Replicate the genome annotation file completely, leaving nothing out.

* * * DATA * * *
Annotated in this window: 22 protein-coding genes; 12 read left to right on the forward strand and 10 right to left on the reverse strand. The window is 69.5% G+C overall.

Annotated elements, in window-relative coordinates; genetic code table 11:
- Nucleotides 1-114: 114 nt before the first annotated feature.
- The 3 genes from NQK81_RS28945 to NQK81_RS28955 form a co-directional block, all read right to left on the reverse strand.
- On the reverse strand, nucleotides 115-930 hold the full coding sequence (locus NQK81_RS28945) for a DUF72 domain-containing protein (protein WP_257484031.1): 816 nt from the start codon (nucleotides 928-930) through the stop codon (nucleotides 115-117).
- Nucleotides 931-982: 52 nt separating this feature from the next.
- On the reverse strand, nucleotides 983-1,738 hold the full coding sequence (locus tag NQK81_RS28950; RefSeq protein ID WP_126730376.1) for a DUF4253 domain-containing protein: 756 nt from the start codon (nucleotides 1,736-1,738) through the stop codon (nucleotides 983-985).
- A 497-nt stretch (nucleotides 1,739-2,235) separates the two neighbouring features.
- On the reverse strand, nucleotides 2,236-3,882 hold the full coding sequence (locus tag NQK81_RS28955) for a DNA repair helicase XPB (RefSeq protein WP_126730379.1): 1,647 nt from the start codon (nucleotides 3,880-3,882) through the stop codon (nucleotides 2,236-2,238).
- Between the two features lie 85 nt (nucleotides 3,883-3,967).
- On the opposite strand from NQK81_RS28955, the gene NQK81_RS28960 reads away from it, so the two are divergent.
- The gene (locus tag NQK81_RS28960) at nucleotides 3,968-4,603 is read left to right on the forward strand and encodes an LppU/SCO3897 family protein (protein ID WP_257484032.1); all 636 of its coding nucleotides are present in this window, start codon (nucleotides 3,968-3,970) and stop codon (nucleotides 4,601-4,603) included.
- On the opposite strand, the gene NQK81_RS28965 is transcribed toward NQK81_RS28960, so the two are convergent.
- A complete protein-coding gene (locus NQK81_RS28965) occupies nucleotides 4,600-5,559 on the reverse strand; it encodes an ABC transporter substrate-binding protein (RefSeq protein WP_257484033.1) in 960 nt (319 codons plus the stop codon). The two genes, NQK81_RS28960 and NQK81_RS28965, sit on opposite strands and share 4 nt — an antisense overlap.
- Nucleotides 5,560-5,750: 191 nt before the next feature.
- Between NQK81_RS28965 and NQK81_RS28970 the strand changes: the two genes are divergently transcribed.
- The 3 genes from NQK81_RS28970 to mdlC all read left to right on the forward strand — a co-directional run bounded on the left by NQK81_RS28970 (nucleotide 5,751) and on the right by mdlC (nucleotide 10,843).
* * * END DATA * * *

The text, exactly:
Annotated in this window: 22 protein-coding genes; 12 read left to right on the forward strand and 10 right to left on the reverse strand. The window is 69.5% G+C overall.

Annotated elements, in window-relative coordinates; genetic code table 11:
- Nucleotides 1-114: 114 nt before the first annotated feature.
- The 3 genes from NQK81_RS28945 to NQK81_RS28955 form a co-directional block, all read right to left on the reverse strand.
- On the reverse strand, nucleotides 115-930 hold the full coding sequence (locus NQK81_RS28945) for a DUF72 domain-containing protein (protein WP_257484031.1): 816 nt from the start codon (nucleotides 928-930) through the stop codon (nucleotides 115-117).
- Nucleotides 931-982: 52 nt separating this feature from the next.
- On the reverse strand, nucleotides 983-1,738 hold the full coding sequence (locus tag NQK81_RS28950; RefSeq protein ID WP_126730376.1) for a DUF4253 domain-containing protein: 756 nt from the start codon (nucleotides 1,736-1,738) through the stop codon (nucleotides 983-985).
- A 497-nt stretch (nucleotides 1,739-2,235) separates the two neighbouring features.
- On the reverse strand, nucleotides 2,236-3,882 hold the full coding sequence (locus tag NQK81_RS28955) for a DNA repair helicase XPB (RefSeq protein WP_126730379.1): 1,647 nt from the start codon (nucleotides 3,880-3,882) through the stop codon (nucleotides 2,236-2,238).
- Between the two features lie 85 nt (nucleotides 3,883-3,967).
- On the opposite strand from NQK81_RS28955, the gene NQK81_RS28960 reads away from it, so the two are divergent.
- The gene (locus tag NQK81_RS28960) at nucleotides 3,968-4,603 is read left to right on the forward strand and encodes an LppU/SCO3897 family protein (protein ID WP_257484032.1); all 636 of its coding nucleotides are present in this window, start codon (nucleotides 3,968-3,970) and stop codon (nucleotides 4,601-4,603) included.
- On the opposite strand, the gene NQK81_RS28965 is transcribed toward NQK81_RS28960, so the two are convergent.
- A complete protein-coding gene (locus NQK81_RS28965) occupies nucleotides 4,600-5,559 on the reverse strand; it encodes an ABC transporter substrate-binding protein (RefSeq protein WP_257484033.1) in 960 nt (319 codons plus the stop codon). The two genes, NQK81_RS28960 and NQK81_RS28965, sit on opposite strands and share 4 nt — an antisense overlap.
- Nucleotides 5,560-5,750: 191 nt before the next feature.
- Between NQK81_RS28965 and NQK81_RS28970 the strand changes: the two genes are divergently transcribed.
- The 3 genes from NQK81_RS28970 to mdlC all read left to right on the forward strand — a co-directional run bounded on the left by NQK81_RS28970 (nucleotide 5,751) and on the right by mdlC (nucleotide 10,843).